Before the recent report of the widespread cover-up of sexual abuse by priests in Pennsylvania, and the tepid turnouts for the pope's visit in Ireland, Pope Francis appeared to the world as the new blood the Catholic Church has needed for decades. He was largely considered a pope of the people, a charismatic figure who might drive Catholics back to the pews.

Yet, a recent Gallup report shows Catholic Church attendance slipped an additional 6 percent in the last decade. And the drop in church attendance is not limited to Catholicism.

Mainstream Protestant denominations have also seen fewer attendees. From 1972 to 2016, the percentage of Americans who labeled themselves Protestant dropped from 28 percent to just 10 percent today and the percentage of regular church attendees dropped from 8.5 percent to less than 3 percent now.

Increasingly, young people, particularly those in their 20s, are turning away from any sense of organized religion. The decline in attendance is staggering and suggests a dramatic disconnect between organized religion and American priorities.

As of 2017, more than 27 percent of Americans labeled themselves as "spiritual but not religious." When probed, these individuals point to the "hypocrisy of church leaders" and say they themselves live a more Christian life than church leaders.

Let's face it: We're all flawed. We're all hypocritical when measured against the values we espouse, regardless of whether we attend worship or stay home in bed.

So, what are the costs of the "spiritual but not religious" movement? For one, loneliness.

A recent study by the health insurer Cigna found that nearly half of all Americans feel lonely.  Many Americans now work remotely, saving them driving time and saving companies space. But this leads to less face-to-face interaction. A recent report indicates lonely people are more likely to die prematurely than those who smoke half a pack of cigarettes a day.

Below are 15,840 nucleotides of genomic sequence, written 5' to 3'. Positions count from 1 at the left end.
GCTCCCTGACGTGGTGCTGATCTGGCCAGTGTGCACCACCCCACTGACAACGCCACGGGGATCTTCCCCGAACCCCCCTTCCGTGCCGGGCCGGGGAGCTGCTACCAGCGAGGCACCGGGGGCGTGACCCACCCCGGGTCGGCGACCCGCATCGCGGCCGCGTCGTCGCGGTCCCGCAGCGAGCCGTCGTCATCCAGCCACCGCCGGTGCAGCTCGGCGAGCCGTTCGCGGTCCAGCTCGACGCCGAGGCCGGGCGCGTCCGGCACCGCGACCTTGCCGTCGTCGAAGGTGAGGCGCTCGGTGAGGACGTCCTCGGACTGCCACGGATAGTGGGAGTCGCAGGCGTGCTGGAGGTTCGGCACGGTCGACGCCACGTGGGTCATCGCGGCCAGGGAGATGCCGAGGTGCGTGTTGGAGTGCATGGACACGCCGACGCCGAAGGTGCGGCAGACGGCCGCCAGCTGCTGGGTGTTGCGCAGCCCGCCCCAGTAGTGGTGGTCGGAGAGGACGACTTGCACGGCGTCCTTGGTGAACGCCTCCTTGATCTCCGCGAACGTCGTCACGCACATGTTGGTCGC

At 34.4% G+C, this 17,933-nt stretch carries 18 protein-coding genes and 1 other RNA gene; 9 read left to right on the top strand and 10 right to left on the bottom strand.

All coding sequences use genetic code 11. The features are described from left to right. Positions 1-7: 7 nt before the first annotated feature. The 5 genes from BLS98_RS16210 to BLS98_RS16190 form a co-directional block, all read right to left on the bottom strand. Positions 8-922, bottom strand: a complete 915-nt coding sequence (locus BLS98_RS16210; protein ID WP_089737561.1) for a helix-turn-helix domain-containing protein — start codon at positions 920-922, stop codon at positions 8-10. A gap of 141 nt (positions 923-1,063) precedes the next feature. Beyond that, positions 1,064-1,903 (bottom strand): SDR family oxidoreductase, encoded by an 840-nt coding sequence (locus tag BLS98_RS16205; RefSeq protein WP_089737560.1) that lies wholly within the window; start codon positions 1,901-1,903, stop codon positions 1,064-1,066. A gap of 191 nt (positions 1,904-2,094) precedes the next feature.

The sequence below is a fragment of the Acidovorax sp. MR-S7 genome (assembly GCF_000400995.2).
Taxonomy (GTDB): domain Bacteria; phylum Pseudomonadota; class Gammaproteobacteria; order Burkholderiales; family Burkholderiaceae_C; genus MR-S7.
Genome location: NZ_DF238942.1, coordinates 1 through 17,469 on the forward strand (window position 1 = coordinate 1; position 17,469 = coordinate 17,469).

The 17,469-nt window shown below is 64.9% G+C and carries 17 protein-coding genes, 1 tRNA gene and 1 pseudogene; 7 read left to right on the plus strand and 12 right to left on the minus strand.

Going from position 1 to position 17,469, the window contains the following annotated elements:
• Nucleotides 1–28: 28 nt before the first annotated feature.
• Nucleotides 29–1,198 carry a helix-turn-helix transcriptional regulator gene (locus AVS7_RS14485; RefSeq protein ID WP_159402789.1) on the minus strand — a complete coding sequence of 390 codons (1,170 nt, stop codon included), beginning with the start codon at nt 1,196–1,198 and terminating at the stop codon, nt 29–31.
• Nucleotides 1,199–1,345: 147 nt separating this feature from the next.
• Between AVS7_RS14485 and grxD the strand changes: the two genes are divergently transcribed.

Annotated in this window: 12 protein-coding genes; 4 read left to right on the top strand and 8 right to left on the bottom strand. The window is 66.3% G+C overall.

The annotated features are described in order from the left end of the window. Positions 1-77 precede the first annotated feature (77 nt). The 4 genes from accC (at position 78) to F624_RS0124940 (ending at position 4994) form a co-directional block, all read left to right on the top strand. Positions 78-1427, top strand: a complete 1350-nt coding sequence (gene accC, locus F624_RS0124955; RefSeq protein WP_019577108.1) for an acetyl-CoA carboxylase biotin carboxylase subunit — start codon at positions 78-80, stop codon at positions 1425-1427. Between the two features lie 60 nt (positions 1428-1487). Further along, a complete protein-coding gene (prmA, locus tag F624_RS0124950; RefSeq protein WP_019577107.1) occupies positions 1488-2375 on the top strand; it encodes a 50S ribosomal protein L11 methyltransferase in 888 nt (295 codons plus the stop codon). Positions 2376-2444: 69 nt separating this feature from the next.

A quiet, individualized spiritual outlook does nothing to foster community. While many churches may not feel warm and fuzzy at first, faith, at its core, is about community.

A second cost is loss of happiness. The journal Review of Religious Research summarizes the data: "Numerous studies indicate a positive correlation between religiosity as measured by attendance at religious services and happiness."

Houses of worship can be a place for building faith, a system of values, and a sense of community. Members learn to care for one another. We simply do not find that same kind of alliance among the soccer moms and dads who watch their children play on Sunday mornings.

Faith and values need to be shared and discussed. Sure, we can find God in mountaintop experiences in nature (I've had them myself), but to develop a grown-up grasp of beneficial theology requires community. Your spiritual views shouldn't be a social taboo.

We find this principle in the early Christian church, in the Jewish pilgrims' years in the desert, and in the notion of Ummah, or community, found in the Quran. The world's religions almost unanimously point to "welcoming the stranger" and "looking out for the least of these."

Communal worship points to both our shortcomings and, as noted theologian C.S. Lewis pointed out, authentic worship should be a place of joy. It sustains our values and our focus outward.

Who is to blame for the loss in worship affiliation? Frankly, all of us. For one, churches and synagogues have clearly not adapted to today's world. While 20-minute sermons may have been effective in the 1950s, they don't resonate with younger groups. Even in our modern understanding of effective teaching, educators have learned that straight lectures can be one of the least profitable means of teaching.

One can only expect youth and adults to attend worship services if those gatherings resonate in a meaningful style that speaks to them in their language. People need to feel involved and messages need some sense of personalization.

Worship must become personally enriching, community-building, and, dare I say, "fun"? Essential theological messages don't need to change, but the style in which those messages are delivered is needed if organized religion in the U.S. hopes to reverse a 60-year decline in membership and attendance.

Finally, the question of religious participation is up to each of us as individuals. Do we want to wrestle alone with the meaning of life, the notion of a supreme being, and our value as human beings — or within a community of others, equally hypocritical, asking the same big questions, a place where all are welcome, loved, and forgiven?

Dwight DeWerth-Pallmeyer is an associate professor of communication studies and digital media informatics at Widener University in Chester.